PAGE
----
Aaron Marsh/ Fleet Owner magazine
David Webb center winner of this year39s Goodyear Highway Hero award shares the spotlight with fellow truck driver finalists Chris Baker right and Tim Freiburger

Because these truckers acted, someone's alive today

March 24, 2017
Goodyear names 2017 Highway Hero and finalists at MATS

LOUISVILLE. All theories and training aside, it's a critical moment: what if you're out driving and suddenly come across an accident, and what you do right then could mean someone else's life or death? David Webb, Chris Baker and Tim Freiburger, this year's finalists for the Goodyear Highway Hero award announced at the Mid-America Trucking Show, took action when that moment came.

"Drivers who saved other lives by putting their life at risk, drivers who help complete strangers just to make sure they got home safe and sound to their family — drivers who did all this not for praise and not for recognition but simply because it was the right thing to do — these drivers have earned the right to be called heroes," said Gary Medalis, marketing director at Goodyear Tire & Rubber Co. Webb was named this year's Highway Hero.

Here's the three finalists and their stories:

David Webb of Billings, MT, was driving his truck with his wife Carol when they spotted a dump truck in the next lane swerving. David pulled up and saw the dump truck's driver slumped over the steering wheel. After parking his own truck, David ran after the dump truck, hopping onto its running board and reaching in and applying the brakes. Bringing the truck to a stop and working with a bystander, David pulled the driver out and performed CPR.

Chris Baker of Chicopee, MA, was out on a run when he came across a minivan that had flipped over onto its side and caught fire. The van's passenger escaped, but the unconscious driver remained inside. After putting out the fire, Chris, working with a bystander, unfastened the driver's seat belt, grabbed him by the arm and pulled him away from the van.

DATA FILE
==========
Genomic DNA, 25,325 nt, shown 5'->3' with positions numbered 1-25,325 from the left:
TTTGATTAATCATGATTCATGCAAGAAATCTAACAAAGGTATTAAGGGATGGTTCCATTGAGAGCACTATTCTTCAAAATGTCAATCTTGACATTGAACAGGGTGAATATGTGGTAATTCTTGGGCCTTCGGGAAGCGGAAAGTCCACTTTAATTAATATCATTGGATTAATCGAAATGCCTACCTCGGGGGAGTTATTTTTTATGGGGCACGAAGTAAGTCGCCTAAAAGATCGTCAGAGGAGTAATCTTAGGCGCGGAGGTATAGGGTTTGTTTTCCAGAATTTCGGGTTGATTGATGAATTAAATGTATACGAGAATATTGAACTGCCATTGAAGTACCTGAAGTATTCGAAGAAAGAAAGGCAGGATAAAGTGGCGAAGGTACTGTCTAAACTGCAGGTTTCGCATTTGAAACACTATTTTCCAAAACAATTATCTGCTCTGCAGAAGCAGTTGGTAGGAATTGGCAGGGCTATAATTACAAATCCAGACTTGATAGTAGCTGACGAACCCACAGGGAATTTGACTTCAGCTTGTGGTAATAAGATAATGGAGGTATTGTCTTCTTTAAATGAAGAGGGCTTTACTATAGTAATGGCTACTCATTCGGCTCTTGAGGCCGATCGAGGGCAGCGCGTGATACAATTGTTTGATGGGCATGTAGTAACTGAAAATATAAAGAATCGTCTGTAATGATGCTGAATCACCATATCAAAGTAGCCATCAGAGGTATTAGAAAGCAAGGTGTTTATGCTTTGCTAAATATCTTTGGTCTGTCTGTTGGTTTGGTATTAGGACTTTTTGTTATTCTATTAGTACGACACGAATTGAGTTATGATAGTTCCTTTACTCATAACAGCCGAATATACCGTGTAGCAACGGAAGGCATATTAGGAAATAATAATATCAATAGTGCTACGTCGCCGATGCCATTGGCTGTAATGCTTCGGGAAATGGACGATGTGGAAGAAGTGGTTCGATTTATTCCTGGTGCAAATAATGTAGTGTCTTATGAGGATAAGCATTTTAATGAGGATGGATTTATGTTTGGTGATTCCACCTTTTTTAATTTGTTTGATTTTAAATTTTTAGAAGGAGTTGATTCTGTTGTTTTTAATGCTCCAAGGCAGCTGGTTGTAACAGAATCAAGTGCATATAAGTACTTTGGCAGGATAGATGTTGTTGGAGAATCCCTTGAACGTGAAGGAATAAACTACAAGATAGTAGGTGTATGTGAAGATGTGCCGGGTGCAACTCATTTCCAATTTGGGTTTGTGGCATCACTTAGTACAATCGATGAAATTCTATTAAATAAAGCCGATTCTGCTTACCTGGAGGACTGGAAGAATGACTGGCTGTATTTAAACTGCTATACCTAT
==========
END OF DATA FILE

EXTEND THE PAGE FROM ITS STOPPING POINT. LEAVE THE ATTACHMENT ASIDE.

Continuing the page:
Tim Freiburger of Huntington, IN, was driving when he saw a car lose control and drive into a creek, where it came to a stop upside-down in standing water. The car contained a mother and three children. Tim broke a window, pulled the children out and carried them to safety. He returned to the car and rescued the children's mother.

"I just hit the ground running. I told her to call 911," Webb says, recalling the incident that won him the award. "I chased [the other driver] downhill and was able to get him stopped.

"There was traffic coming — a school bus and other cars. It seemed like forever before another person showed up, but that was within two or three minutes. And two or three minutes after that, EMS showed up; awesome response time.

Truck driver David Webb speaks with reporters along with his wife Carol after being named the 2017 Goodyear Highway Hero. (Aaron Marsh/ Fleet Owner magazine)

"I was doing CPR on him and he gasped for breath. It was, 'Come on, fight for it! Fight for it!'

"He never did come around while we were there, but he made it and we checked up on him and he was conscious the next day. We're good friends now."

Webb also was a combat lifesaver in the U.S. Army and a volunteer fireman, so his training helped him do what was necessary to save that other driver's life. But he says he believes — he hopes — just about any truck driver would do the same.

"If there's an accident out there, like they said, the first ones on the scene are often truck drivers. And when it comes to something like a heart attack, seconds count," he told Fleet Owner.

Baker and Freiburger agreed, but pointed out that not everyone makes that decision to act in such a moment as they faced. "A lot of cars were just driving by when I was there — that bothered me," Freiburger noted.

The Highway Hero award comes with a trophy, ring, and $5,000 cash. "Never in my wildest dreams," Webb said of winning the award and any expectation of thanks or recognition for what he did. "I was just happy [the other driver] was alive," he added.

About the Author

Aaron Marsh

Before computerization had fully taken hold and automotive work took someone who speaks engine, Aaron grew up in Upstate New York taking cars apart and fixing and rewiring them, keeping more than a few great jalopies (classics) on the road that probably didn't deserve to be. He spent a decade inside the Beltway covering Congress and the intricacies of the health care system before a stint in local New England news, picking up awards for both pen and camera.

He wrote about you-name-it, from transportation and law and the courts to events of all kinds and telecommunications, and landed in trucking when he joined FleetOwner in July 2015. Long an editorial leader, he was a keeper of knowledge at FleetOwner ready to dive in on the technical and the topical inside and all-around trucking—and still turned a wrench or two. Or three. 

Aaron previously wrote for FleetOwner. 

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